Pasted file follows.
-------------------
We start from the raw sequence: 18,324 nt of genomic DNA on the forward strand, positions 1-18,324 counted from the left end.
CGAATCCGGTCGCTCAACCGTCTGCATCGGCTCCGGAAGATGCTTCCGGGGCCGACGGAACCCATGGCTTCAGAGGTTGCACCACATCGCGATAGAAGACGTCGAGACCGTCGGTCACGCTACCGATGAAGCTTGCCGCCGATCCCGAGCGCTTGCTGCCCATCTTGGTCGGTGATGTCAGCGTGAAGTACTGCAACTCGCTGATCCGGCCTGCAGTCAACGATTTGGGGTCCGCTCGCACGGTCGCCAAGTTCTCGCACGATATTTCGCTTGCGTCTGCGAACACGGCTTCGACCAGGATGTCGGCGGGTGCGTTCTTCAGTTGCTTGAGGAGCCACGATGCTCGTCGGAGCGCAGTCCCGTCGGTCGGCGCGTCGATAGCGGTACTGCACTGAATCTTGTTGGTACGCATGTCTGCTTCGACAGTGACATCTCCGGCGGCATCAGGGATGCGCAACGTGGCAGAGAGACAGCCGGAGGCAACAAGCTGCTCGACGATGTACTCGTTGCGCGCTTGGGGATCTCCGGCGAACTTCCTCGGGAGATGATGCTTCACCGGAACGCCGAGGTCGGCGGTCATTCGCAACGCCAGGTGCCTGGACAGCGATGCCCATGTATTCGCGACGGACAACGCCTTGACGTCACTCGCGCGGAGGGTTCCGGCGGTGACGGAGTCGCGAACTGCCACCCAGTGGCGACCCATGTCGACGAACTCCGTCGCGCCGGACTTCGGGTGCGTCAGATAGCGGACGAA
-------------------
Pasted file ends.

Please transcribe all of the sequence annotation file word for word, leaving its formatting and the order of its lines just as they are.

We start from the raw sequence: 18,324 nt of genomic DNA on the forward strand, positions 1-18,324 counted from the left end.
CGAATCCGGTCGCTCAACCGTCTGCATCGGCTCCGGAAGATGCTTCCGGGGCCGACGGAACCCATGGCTTCAGAGGTTGCACCACATCGCGATAGAAGACGTCGAGACCGTCGGTCACGCTACCGATGAAGCTTGCCGCCGATCCCGAGCGCTTGCTGCCCATCTTGGTCGGTGATGTCAGCGTGAAGTACTGCAACTCGCTGATCCGGCCTGCAGTCAACGATTTGGGGTCCGCTCGCACGGTCGCCAAGTTCTCGCACGATATTTCGCTTGCGTCTGCGAACACGGCTTCGACCAGGATGTCGGCGGGTGCGTTCTTCAGTTGCTTGAGGAGCCACGATGCTCGTCGGAGCGCAGTCCCGTCGGTCGGCGCGTCGATAGCGGTACTGCACTGAATCTTGTTGGTACGCATGTCTGCTTCGACAGTGACATCTCCGGCGGCATCAGGGATGCGCAACGTGGCAGAGAGACAGCCGGAGGCAACAAGCTGCTCGACGATGTACTCGTTGCGCGCTTGGGGATCTCCGGCGAACTTCCTCGGGAGATGATGCTTCACCGGAACGCCGAGGTCGGCGGTCATTCGCAACGCCAGGTGCCTGGACAGCGATGCCCATGTATTCGCGACGGACAACGCCTTGACGTCACTCGCGCGGAGGGTTCCGGCGGTGACGGAGTCGCGAACTGCCACCCAGTGGCGACCCATGTCGACGAACTCCGTCGCGCCGGACTTCGGGTGCGTCAGATAGCGGACGAA